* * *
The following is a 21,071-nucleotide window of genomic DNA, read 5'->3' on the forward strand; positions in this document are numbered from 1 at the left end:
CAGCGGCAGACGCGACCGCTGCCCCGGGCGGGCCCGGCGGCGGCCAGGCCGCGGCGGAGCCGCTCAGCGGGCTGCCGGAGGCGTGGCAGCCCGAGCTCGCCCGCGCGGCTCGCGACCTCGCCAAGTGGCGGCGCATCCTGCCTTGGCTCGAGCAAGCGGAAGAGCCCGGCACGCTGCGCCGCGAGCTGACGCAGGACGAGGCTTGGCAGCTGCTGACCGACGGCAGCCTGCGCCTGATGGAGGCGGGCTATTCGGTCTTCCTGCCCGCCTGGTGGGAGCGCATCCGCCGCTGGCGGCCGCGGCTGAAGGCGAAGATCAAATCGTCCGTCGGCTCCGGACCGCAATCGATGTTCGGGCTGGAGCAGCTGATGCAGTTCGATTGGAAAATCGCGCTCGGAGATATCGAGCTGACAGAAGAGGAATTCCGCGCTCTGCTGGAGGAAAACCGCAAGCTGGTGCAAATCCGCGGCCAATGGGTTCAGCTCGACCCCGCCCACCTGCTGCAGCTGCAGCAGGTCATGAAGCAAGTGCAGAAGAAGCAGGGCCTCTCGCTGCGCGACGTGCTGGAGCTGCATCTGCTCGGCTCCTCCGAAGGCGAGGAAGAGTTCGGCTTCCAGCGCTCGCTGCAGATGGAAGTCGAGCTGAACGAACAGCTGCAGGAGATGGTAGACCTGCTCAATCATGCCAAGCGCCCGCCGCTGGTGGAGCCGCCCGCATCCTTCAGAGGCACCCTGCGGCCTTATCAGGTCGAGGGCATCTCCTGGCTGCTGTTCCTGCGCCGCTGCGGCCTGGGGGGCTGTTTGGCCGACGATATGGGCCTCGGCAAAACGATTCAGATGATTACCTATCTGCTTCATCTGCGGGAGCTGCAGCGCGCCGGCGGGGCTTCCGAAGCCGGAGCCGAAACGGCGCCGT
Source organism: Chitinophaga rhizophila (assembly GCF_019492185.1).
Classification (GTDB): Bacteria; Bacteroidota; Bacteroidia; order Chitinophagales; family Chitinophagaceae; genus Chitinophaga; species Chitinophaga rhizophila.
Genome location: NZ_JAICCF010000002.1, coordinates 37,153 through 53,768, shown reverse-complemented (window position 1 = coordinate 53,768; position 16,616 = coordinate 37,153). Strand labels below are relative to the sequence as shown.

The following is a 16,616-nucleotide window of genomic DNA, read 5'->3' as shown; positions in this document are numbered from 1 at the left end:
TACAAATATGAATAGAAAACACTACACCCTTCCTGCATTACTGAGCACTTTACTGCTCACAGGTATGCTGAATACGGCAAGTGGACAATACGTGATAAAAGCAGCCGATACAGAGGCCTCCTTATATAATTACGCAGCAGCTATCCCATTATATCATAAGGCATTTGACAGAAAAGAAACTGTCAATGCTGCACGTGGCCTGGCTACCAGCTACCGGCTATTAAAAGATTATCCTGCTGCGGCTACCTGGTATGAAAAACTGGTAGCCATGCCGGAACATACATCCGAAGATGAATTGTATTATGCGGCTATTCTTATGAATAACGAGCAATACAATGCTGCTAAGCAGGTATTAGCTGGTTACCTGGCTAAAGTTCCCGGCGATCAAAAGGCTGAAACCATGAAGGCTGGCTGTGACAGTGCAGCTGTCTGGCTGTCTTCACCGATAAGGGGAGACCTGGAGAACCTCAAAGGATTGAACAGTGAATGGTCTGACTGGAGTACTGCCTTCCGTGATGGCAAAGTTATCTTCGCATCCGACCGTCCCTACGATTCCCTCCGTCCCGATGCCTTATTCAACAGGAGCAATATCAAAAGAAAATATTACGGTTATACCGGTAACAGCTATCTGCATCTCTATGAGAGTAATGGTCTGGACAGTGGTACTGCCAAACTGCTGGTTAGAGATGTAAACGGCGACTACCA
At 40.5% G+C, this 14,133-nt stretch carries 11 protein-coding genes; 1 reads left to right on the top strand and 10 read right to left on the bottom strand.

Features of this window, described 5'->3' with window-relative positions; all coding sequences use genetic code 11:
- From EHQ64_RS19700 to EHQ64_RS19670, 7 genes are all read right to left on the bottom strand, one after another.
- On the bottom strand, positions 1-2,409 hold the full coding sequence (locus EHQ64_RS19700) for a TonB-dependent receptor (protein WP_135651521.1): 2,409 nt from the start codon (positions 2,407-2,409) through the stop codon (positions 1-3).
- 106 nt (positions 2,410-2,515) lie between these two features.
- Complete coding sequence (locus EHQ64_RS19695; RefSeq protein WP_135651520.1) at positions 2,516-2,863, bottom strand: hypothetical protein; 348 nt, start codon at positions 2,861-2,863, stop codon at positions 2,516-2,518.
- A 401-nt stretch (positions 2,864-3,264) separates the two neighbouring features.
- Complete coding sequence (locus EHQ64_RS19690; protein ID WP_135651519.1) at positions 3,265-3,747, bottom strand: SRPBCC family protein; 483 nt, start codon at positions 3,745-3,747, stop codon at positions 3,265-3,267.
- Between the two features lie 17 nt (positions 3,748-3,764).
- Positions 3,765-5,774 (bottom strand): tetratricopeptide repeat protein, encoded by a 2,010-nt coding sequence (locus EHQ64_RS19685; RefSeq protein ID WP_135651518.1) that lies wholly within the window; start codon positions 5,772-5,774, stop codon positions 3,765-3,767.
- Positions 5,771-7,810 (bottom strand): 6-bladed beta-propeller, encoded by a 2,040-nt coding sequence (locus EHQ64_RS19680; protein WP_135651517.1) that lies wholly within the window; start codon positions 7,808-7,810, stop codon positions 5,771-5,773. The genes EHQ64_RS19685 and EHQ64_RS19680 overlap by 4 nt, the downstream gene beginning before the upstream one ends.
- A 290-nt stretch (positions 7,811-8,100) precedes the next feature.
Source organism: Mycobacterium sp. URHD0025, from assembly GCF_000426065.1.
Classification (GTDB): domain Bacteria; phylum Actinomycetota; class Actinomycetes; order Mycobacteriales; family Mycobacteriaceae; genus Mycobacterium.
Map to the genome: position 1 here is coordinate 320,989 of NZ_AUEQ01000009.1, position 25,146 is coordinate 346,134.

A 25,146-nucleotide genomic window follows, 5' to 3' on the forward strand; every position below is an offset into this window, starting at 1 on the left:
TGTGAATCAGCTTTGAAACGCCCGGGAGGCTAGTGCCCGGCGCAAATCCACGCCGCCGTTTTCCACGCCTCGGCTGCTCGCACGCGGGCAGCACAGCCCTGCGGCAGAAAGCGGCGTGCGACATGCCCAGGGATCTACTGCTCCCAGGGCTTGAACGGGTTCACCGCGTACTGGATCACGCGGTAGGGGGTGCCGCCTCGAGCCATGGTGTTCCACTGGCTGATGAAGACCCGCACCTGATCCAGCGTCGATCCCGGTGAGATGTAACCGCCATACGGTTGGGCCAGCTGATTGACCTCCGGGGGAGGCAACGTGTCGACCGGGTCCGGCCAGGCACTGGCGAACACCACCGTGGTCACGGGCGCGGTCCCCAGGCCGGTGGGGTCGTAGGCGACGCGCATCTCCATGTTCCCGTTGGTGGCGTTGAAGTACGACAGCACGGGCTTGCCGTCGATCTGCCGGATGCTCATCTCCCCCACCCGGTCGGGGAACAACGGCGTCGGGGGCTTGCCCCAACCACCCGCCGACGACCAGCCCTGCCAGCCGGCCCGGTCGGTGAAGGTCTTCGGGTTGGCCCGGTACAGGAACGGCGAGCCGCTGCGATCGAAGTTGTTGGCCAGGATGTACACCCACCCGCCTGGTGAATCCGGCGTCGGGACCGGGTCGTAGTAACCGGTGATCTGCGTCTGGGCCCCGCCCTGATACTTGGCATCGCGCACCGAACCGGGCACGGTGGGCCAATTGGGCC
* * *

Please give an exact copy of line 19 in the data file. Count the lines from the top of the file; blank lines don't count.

- A 290-nt stretch (positions 7,811-8,100) precedes the next feature.